883

I'm executing an external script, using a <script> inside <head>.

Now since the script executes before the page has loaded, I can't access the <body>, among other things. I'd like to execute some JavaScript after the document has been "loaded" (HTML fully downloaded and in-RAM). Are there any events that I can hook onto when my script executes, that will get triggered on page load?

25 Answers 25

994

These solutions will work:

<body onload="script();">

or

document.onload = function ...

or even

window.onload = function ...

Note that the last option is a better way to go since it is unobstrusive and is considered more standard.

13
  • 6
    What is the difference between <body onload="script();"> and document.onload=function ... ? Aug 16 '11 at 10:14
  • 15
    @mentoliptus: document.onload= is non obtrusive en.wikipedia.org/wiki/Unobtrusive_JavaScript
    – marcgg
    Sep 5 '11 at 10:05
  • 3
    script in the html ...no no no $(function() { code here }); <- javascript.js can be placed in head and will load after DOM
    – user1752532
    Jan 17 '14 at 13:12
  • 26
    @gerdi OP didn't mention anything about jQuery. I also gave an unobtrusive option in my answer.
    – marcgg
    Jan 29 '14 at 14:48
  • 6
    document.onload didn't work for me. I found this post w/ the same issue stackoverflow.com/questions/5135638/…. Doesn't seem like document.onload is an option. Jul 28 '17 at 19:44
328

Keep in mind that loading the page has more than one stage. Btw, this is pure JavaScript

"DOMContentLoaded"

This event is fired when the initial HTML document has been completely loaded and parsed, without waiting for stylesheets, images, and subframes to finish loading. At this stage you could programmatically optimize loading of images and css based on user device or bandwidth speed.

Executes after DOM is loaded (before img and css):

document.addEventListener("DOMContentLoaded", function(){
    //....
});

Note: Synchronous JavaScript pauses parsing of the DOM. If you want the DOM to get parsed as fast as possible after the user requested the page, you could turn your JavaScript asynchronous and optimize loading of stylesheets

"load"

A very different event, load, should only be used to detect a fully-loaded page. It is an incredibly popular mistake to use load where DOMContentLoaded would be much more appropriate, so be cautious.

Exectues after everything is loaded and parsed:

window.addEventListener("load", function(){
    // ....
});

MDN Resources:

https://developer.mozilla.org/en-US/docs/Web/Events/DOMContentLoaded https://developer.mozilla.org/en-US/docs/Web/Events/load

MDN list of all events:

https://developer.mozilla.org/en-US/docs/Web/Events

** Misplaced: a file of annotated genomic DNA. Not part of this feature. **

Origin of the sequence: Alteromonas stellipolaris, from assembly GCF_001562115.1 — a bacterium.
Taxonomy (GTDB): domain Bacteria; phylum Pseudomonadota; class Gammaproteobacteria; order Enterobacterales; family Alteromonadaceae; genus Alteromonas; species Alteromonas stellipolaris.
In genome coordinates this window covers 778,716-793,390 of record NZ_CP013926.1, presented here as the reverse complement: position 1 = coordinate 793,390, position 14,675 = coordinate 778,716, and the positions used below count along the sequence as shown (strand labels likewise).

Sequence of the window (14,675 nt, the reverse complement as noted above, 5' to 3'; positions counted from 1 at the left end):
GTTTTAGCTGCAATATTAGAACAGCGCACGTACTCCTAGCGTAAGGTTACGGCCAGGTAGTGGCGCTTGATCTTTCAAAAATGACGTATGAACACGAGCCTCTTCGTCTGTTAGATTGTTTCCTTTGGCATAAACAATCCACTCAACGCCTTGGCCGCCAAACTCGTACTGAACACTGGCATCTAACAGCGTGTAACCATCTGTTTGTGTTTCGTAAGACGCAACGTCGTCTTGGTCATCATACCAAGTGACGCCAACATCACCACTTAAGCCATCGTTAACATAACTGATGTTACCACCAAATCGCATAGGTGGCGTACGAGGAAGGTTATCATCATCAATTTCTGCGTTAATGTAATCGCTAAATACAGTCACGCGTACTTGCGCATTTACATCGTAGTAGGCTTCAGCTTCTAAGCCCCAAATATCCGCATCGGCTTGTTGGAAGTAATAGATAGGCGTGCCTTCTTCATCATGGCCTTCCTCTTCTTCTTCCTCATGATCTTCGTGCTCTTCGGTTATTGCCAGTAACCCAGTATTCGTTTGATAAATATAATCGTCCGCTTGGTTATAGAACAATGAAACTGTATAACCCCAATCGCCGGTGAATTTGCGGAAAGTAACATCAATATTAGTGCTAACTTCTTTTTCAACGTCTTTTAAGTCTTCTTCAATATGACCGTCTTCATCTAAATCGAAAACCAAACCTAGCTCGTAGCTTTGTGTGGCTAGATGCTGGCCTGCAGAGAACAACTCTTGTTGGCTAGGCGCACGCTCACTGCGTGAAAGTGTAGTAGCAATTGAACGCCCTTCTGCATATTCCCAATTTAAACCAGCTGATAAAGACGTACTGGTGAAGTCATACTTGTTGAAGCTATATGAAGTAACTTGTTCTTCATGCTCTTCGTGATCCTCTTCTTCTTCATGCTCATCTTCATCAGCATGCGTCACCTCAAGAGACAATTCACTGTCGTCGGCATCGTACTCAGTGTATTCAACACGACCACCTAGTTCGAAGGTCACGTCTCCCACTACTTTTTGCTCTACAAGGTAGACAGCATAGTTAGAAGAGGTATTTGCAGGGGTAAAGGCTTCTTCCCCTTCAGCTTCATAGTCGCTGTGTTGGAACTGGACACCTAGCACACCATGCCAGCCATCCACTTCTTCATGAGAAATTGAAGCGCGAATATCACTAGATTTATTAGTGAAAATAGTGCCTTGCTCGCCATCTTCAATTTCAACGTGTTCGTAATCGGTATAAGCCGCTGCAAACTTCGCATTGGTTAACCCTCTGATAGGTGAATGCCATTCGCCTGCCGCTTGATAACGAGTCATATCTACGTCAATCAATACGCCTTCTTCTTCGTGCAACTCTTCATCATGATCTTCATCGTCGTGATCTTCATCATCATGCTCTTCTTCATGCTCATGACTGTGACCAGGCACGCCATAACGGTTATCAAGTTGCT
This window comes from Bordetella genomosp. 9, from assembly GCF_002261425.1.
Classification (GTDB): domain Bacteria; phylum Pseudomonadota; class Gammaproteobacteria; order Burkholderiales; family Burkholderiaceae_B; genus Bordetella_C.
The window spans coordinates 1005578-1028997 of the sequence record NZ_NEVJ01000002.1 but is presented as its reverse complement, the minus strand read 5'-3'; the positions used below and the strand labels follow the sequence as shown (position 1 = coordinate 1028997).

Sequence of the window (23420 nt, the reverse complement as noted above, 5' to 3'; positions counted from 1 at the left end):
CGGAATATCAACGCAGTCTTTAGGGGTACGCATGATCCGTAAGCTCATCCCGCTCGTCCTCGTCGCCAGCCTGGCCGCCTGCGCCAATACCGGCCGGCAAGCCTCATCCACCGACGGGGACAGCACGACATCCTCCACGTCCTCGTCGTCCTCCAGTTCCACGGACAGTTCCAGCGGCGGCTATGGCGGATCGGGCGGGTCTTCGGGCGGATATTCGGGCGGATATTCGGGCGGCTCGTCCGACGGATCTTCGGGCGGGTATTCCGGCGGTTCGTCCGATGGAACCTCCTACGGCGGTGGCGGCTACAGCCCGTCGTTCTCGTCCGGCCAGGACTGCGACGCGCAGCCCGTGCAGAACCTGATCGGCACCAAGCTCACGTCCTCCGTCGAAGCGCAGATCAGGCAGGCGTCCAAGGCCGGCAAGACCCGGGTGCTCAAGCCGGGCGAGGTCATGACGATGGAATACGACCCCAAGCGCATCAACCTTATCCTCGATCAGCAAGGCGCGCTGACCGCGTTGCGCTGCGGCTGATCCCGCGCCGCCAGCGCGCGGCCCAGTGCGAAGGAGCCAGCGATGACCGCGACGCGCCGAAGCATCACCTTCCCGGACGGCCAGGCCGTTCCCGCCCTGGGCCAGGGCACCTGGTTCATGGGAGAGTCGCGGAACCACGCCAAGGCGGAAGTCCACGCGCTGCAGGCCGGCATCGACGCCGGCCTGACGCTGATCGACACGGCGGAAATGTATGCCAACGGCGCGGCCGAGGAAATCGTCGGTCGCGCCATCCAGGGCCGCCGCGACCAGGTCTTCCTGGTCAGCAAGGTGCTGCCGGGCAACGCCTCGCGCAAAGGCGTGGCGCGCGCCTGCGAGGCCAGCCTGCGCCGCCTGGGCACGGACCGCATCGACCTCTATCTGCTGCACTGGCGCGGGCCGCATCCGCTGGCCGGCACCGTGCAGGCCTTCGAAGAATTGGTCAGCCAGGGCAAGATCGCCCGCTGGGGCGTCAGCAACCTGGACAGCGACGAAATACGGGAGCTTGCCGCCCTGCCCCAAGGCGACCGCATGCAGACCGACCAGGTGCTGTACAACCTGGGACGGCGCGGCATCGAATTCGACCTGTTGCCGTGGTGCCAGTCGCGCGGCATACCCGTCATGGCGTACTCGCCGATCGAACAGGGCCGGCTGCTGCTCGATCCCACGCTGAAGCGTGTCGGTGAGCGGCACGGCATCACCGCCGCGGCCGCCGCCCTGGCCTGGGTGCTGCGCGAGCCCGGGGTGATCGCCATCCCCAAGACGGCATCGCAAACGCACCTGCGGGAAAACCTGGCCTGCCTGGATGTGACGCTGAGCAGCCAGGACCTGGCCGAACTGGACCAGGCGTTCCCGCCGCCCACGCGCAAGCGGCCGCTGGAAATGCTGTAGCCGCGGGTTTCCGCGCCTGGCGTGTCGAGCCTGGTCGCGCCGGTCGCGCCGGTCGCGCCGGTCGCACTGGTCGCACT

5
  • 1
    @Peter pretty sure this stands alone probably best if it in the bottom of your javascript files so it executes last
    – arodebaugh
    Jul 18 '17 at 14:59
  • Javascript pauses render of the DOM there for the best way would be to place it at the bottom of the page or to load javascript async in the header.
    – DevWL
    Sep 25 '17 at 22:29
  • 3
    This is the most completed answer. onload is after, but people don't realize this at first.
    – tfont
    Jan 24 '19 at 10:26
  • 2
    Re asynchronous javascript: to clarify, there are two choices for scripts that don't immediately run. Of those, defer is usually preferable to async - because defer won't interrupt html parsing/rendering - and when it runs, DOM is guaranteed to be ready. Efficiently load JavaScript with defer and async. Apr 30 '19 at 20:18
  • 1
    +1 I tried window.onload = ... thinking that my script would wait until everything was fully downloaded before running but it seems window.onload actually behaves like document.addEventListener("DOMContentLoaded", ..., whereas the window.addEventListener("load", ... really does wait for everything to be fully downloaded. I would have thought that window.onload should be equivalent to window.addEventListener("load", ... rather than document.addEventListener("DOMContentLoaded", ... ?? I got the same result in Chrome and FF.
    – wkille
    Jan 24 '20 at 11:58
206

Reasonably portable, non-framework way of having your script set a function to run at load time:

if(window.attachEvent) {
    window.attachEvent('onload', yourFunctionName);
} else {
    if(window.onload) {
        var curronload = window.onload;
        var newonload = function(evt) {
            curronload(evt);
            yourFunctionName(evt);
        };
        window.onload = newonload;
    } else {
        window.onload = yourFunctionName;
    }
}
6
  • 12
    +1 for posting almost exactly what I had to come up with 6 months ago. Code like this can be necessary if other frameworks and code that you have no control over are adding onload events and you want to as well without wiping out the other onload events. I included my implementation as a function and it required var newonload = function(evt) { curronload(evt); newOnload(evt); } because for some reason the framework I am using requires an event to be passed to the onload event. Apr 30 '09 at 21:07
  • 6
    I just discovered in testing that the code as written results in handlers being fired in an undefined order when attached with attachEvent(). If order-of-handler-execution is important you may want to leave out the window.attachEvent branch. May 4 '09 at 20:00
  • So this will add this Function as an ADDITIONAL function to run OnLoad, correct? (rather than replacing an existing onload event) Jun 9 '17 at 4:47
  • @ClayNichols: Correct.
    – chaos
    Jun 9 '17 at 22:15
  • 2
    Good solution, but now outdated: developer.mozilla.org/en-US/docs/Web/API/EventTarget/…
    – Renan
    Nov 26 '17 at 5:25
133

You can put a "onload" attribute inside the body

...<body onload="myFunction()">...

Or if you are using jQuery, you can do

$(document).ready(function(){ /*code here*/ }) 

or 

$(window).load(function(){ /*code here*/ })

I hope it answer your question.

Note that the $(window).load will execute after the document is rendered on your page.

77

If the scripts are loaded within the <head> of the document, then it's possible use the defer attribute in script tag.

Example:

<script src="demo_defer.js" defer></script>

From https://developer.mozilla.org:

defer